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冷鍛壓 - 工藝流程及計算公式

Since the invention of computer-aided design (CAD) in the early 1960s, it has become much easier for product designers to design sheet metal components and parts for different applications. But one challenge that has remained constant is the need to find a suitable manufacturing method to create these designs.

CNC machines offer high accuracy and meet tight tolerances, but they come with the drawback of high cost and material wastage. While 3D printing eliminates this material wastage challenge, product designers have limited metal options when it comes to 3D printing. A popular manufacturing method that has been helping product designers create cost-effective sheet metal parts accurately is cold forging.

But what exactly is cold forging, and what makes the process so special? This article explains the cold forging process and provides some of the key calculations product designers must know about cold forging.


Industrial forging presses are being used to manufacture sheet metal parts. Source: Nataliya Hora/Adobe Stock

What is cold forging?

Cold forging is a metal shaping and manufacturing process that plastically deforms and compresses a piece of raw material under a punch and a die. The process typically takes place at room temperature rather than at higher temperatures like hot forging.

Unlike in conventional machining, where sections of a workpiece are removed to form desired parts, cold forging deforms existing material into the desired shape. This makes it possible to achieve high-speed production, little to no material wastage, and strong end products due to work hardening of the raw material.

Depending on the type of dies used, cold forging can be of two types:

  1. Open-die forging
  2. Closed-die forging

Open-die forging

In open-die forging, the raw material is placed between two flat dies with no precut profiles and that do not enclose the workpiece. The compressive force from the dies deforms the metal piece till the desired shape is formed.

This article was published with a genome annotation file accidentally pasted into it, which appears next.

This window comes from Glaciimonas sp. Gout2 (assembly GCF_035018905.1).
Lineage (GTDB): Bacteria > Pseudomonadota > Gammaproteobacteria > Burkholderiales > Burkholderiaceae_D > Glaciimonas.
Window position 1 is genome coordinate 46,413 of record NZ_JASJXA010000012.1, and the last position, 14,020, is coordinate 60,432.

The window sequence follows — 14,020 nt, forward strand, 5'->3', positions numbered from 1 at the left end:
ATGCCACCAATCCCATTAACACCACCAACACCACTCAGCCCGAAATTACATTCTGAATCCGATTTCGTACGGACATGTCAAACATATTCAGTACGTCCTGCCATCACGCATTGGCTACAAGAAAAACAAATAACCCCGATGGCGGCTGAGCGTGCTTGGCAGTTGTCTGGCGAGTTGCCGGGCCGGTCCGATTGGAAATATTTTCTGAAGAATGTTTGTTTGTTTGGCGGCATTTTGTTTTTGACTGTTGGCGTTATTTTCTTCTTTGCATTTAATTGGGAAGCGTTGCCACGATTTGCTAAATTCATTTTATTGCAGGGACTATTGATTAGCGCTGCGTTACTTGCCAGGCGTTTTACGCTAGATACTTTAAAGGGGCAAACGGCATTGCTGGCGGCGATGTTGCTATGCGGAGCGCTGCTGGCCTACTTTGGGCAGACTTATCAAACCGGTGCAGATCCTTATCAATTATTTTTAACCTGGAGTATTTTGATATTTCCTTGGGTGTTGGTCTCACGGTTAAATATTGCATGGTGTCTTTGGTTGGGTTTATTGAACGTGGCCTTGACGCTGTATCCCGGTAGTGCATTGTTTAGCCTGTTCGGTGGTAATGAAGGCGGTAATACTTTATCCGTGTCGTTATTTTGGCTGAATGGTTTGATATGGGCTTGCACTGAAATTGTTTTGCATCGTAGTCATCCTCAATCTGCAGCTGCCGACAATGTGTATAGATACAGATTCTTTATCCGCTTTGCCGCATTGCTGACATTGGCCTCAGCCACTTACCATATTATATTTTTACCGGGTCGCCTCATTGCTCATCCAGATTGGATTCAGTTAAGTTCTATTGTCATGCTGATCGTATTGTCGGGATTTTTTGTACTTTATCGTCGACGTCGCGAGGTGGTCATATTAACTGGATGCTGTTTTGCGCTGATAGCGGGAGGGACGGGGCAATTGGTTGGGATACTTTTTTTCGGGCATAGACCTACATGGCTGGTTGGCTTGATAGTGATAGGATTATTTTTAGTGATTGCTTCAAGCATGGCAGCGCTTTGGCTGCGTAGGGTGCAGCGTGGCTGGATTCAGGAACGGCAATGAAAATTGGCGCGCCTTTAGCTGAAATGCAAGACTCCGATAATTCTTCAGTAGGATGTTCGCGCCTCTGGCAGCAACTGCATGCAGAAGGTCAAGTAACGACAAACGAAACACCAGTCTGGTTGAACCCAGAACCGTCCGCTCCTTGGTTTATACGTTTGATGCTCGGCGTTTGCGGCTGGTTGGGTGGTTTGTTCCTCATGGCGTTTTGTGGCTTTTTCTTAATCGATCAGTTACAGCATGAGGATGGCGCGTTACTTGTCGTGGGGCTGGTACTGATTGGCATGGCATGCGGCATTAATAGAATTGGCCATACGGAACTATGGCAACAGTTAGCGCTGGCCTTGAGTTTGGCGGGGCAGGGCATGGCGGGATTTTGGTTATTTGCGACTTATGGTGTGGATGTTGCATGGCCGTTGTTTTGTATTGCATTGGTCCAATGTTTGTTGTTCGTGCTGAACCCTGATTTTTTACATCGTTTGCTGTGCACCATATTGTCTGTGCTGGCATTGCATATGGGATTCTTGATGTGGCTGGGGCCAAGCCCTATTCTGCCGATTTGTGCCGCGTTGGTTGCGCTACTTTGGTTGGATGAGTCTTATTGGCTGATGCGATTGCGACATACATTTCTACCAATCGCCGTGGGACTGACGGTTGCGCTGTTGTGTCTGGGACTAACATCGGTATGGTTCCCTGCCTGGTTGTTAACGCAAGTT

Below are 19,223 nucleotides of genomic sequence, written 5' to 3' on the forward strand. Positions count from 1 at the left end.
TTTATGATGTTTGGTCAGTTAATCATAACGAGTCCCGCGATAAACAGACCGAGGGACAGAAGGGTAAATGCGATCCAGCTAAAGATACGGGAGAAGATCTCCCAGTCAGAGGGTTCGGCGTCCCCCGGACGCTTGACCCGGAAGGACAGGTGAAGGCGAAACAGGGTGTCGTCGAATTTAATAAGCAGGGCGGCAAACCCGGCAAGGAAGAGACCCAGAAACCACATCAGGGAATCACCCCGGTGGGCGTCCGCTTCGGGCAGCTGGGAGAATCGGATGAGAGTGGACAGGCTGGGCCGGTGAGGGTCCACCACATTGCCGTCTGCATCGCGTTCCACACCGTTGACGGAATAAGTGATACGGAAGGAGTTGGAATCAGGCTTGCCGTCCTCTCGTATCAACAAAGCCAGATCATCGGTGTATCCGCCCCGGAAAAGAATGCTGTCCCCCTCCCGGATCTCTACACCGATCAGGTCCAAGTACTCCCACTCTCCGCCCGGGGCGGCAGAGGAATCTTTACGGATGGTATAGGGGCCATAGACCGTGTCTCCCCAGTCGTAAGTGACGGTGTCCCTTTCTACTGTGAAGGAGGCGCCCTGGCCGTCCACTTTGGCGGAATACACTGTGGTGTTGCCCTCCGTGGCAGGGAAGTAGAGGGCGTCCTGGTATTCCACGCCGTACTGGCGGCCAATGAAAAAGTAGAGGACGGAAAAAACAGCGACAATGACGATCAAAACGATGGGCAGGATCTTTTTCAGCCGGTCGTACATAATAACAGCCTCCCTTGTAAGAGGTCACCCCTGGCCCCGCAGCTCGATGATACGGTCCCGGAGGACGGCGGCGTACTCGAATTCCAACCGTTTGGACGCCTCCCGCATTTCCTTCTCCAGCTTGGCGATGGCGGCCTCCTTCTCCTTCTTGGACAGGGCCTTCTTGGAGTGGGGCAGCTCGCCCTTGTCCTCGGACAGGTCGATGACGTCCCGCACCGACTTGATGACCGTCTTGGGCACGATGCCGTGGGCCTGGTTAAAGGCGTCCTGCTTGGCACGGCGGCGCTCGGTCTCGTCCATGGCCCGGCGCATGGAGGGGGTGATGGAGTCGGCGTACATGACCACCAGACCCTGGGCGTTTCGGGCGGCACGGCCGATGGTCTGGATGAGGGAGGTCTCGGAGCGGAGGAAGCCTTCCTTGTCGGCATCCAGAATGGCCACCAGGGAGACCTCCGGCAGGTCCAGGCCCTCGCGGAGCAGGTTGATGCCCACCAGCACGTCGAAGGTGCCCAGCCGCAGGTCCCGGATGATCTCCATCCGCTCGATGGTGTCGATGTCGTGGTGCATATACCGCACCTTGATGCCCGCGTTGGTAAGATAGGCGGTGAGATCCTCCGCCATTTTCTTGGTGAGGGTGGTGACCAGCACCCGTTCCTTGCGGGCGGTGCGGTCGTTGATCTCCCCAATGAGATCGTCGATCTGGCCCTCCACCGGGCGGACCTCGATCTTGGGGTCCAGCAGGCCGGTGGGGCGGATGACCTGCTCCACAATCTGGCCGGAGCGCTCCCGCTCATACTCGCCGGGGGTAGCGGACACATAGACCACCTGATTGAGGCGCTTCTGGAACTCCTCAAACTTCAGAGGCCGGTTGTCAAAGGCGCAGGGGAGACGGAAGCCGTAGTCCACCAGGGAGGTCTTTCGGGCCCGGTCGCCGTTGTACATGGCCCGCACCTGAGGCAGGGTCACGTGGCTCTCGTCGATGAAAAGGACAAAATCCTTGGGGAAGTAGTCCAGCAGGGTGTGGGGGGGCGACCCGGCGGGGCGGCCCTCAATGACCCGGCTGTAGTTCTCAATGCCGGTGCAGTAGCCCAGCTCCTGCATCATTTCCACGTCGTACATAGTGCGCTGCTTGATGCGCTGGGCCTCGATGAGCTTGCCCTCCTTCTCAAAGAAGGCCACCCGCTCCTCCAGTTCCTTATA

Open-die forging. Source: Banerjee/CC [SA] [2.5]Open-die forging. Source: Banerjee/CC [SA] [2.5]

The forging force required for this cylindrical workpiece (in Figure 2) can be calculated using:


Where:

Yf = flow stress of the material (Pa)

A = cross-section area of the workpiece (m2)

r = instantaneous radius of the workpiece (m)

h = instantaneous height of the workpiece (m)

μ = coefficient of friction between the die and the workpiece

Some of the advantages of open-die cold forging operation on a workpiece include improved strength and fatigue resistance. However, keep in mind that products obtained from open-die cold forging operations usually need some secondary machining (or refining) to achieve desired dimensions and tolerances. It might not be an ideal forging method for creating intricate and precise parts.

Closed-die forging

Closed-die forging is a forging process that involves placing the workpiece between one or more custom-shaped dies. When compressed and deformed, the workpiece flows to fill the shaped-die cavity (shown in Figure 3), taking the cavity’s shape and forming the desired end-product. Excess material, also called flash, from this forging process is subsequently trimmed off.

Closed-die forging. Source: sanya_zx9r/Adobe StockClosed-die forging. Source: sanya_zx9r/Adobe Stock

Compared to open-die cold forging, closed-die cold forging operations produce parts with a better surface finish, superior mechanical properties and tighter tolerances. The process eliminates the need for additional post-machining operations common in open-die cold forging operations. It is the ideal method for large-scale production.

The forging force required to perform a closed-die cold forging operation can be calculated using:


Where:

k = multiplying factor

Yf = flow stress of the material (Pa)

A = projected area of the forging, including the flash (m2)

The range of k values for different kinds of shapes has been provided in Table 1.

Table 1. Range of k values for closed-die forgingTable 1. Range of k values for closed-die forging

Consider a scenario where there is a need to cold forge a cylindrical part having a projected area (with flash) of 0.03 m2 and flow stress of 500 MPa. If the k value for the simple part is obtained to be 6, then the forging force would be 90 MN.

While this article provides useful information about cold forging, there still exist many other considerations and factors that affect the quality of cold-forged parts. Product designers are advised to reach out to manufacturers to discuss their project requirements, including dimensions, tolerances and lead times, among others.

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